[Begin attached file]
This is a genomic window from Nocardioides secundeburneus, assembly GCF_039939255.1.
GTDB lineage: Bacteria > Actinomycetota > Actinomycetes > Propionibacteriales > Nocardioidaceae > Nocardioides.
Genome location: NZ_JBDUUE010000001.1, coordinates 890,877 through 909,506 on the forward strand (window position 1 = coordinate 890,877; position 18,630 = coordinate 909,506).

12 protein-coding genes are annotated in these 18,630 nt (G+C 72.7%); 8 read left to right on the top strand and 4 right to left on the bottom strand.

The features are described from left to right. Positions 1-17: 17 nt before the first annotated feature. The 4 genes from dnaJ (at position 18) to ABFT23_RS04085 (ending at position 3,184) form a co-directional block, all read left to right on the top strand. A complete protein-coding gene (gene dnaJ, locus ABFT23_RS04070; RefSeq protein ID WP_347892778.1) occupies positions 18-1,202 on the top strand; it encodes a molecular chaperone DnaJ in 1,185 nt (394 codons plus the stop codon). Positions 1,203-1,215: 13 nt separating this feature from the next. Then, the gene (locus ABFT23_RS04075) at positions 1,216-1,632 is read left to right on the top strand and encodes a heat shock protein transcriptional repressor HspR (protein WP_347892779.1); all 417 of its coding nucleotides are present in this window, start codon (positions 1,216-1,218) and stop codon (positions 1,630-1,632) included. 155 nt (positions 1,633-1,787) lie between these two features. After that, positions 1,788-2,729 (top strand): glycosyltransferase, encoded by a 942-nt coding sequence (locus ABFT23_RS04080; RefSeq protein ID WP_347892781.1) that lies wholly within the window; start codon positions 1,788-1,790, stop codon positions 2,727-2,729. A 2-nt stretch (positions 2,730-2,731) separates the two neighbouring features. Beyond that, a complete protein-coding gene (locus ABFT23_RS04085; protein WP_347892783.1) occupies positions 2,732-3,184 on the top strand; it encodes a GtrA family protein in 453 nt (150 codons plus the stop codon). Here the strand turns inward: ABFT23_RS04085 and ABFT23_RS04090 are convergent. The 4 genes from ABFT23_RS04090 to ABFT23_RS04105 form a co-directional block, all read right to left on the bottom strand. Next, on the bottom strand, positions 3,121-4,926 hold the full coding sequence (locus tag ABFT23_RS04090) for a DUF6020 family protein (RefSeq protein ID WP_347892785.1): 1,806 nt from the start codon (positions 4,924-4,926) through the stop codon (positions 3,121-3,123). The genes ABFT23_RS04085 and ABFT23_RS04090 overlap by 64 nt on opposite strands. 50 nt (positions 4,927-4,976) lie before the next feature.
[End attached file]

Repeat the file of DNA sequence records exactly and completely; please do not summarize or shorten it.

This is a genomic window from Nocardioides secundeburneus, assembly GCF_039939255.1.
GTDB lineage: Bacteria > Actinomycetota > Actinomycetes > Propionibacteriales > Nocardioidaceae > Nocardioides.
Genome location: NZ_JBDUUE010000001.1, coordinates 890,877 through 909,506 on the forward strand (window position 1 = coordinate 890,877; position 18,630 = coordinate 909,506).

12 protein-coding genes are annotated in these 18,630 nt (G+C 72.7%); 8 read left to right on the top strand and 4 right to left on the bottom strand.

The features are described from left to right. Positions 1-17: 17 nt before the first annotated feature. The 4 genes from dnaJ (at position 18) to ABFT23_RS04085 (ending at position 3,184) form a co-directional block, all read left to right on the top strand. A complete protein-coding gene (gene dnaJ, locus ABFT23_RS04070; RefSeq protein ID WP_347892778.1) occupies positions 18-1,202 on the top strand; it encodes a molecular chaperone DnaJ in 1,185 nt (394 codons plus the stop codon). Positions 1,203-1,215: 13 nt separating this feature from the next. Then, the gene (locus ABFT23_RS04075) at positions 1,216-1,632 is read left to right on the top strand and encodes a heat shock protein transcriptional repressor HspR (protein WP_347892779.1); all 417 of its coding nucleotides are present in this window, start codon (positions 1,216-1,218) and stop codon (positions 1,630-1,632) included. 155 nt (positions 1,633-1,787) lie between these two features. After that, positions 1,788-2,729 (top strand): glycosyltransferase, encoded by a 942-nt coding sequence (locus ABFT23_RS04080; RefSeq protein ID WP_347892781.1) that lies wholly within the window; start codon positions 1,788-1,790, stop codon positions 2,727-2,729. A 2-nt stretch (positions 2,730-2,731) separates the two neighbouring features. Beyond that, a complete protein-coding gene (locus ABFT23_RS04085; protein WP_347892783.1) occupies positions 2,732-3,184 on the top strand; it encodes a GtrA family protein in 453 nt (150 codons plus the stop codon). Here the strand turns inward: ABFT23_RS04085 and ABFT23_RS04090 are convergent. The 4 genes from ABFT23_RS04090 to ABFT23_RS04105 form a co-directional block, all read right to left on the bottom strand. Next, on the bottom strand, positions 3,121-4,926 hold the full coding sequence (locus tag ABFT23_RS04090) for a DUF6020 family protein (RefSeq protein ID WP_347892785.1): 1,806 nt from the start codon (positions 4,924-4,926) through the stop codon (positions 3,121-3,123). The genes ABFT23_RS04085 and ABFT23_RS04090 overlap by 64 nt on opposite strands. 50 nt (positions 4,927-4,976) lie before the next feature.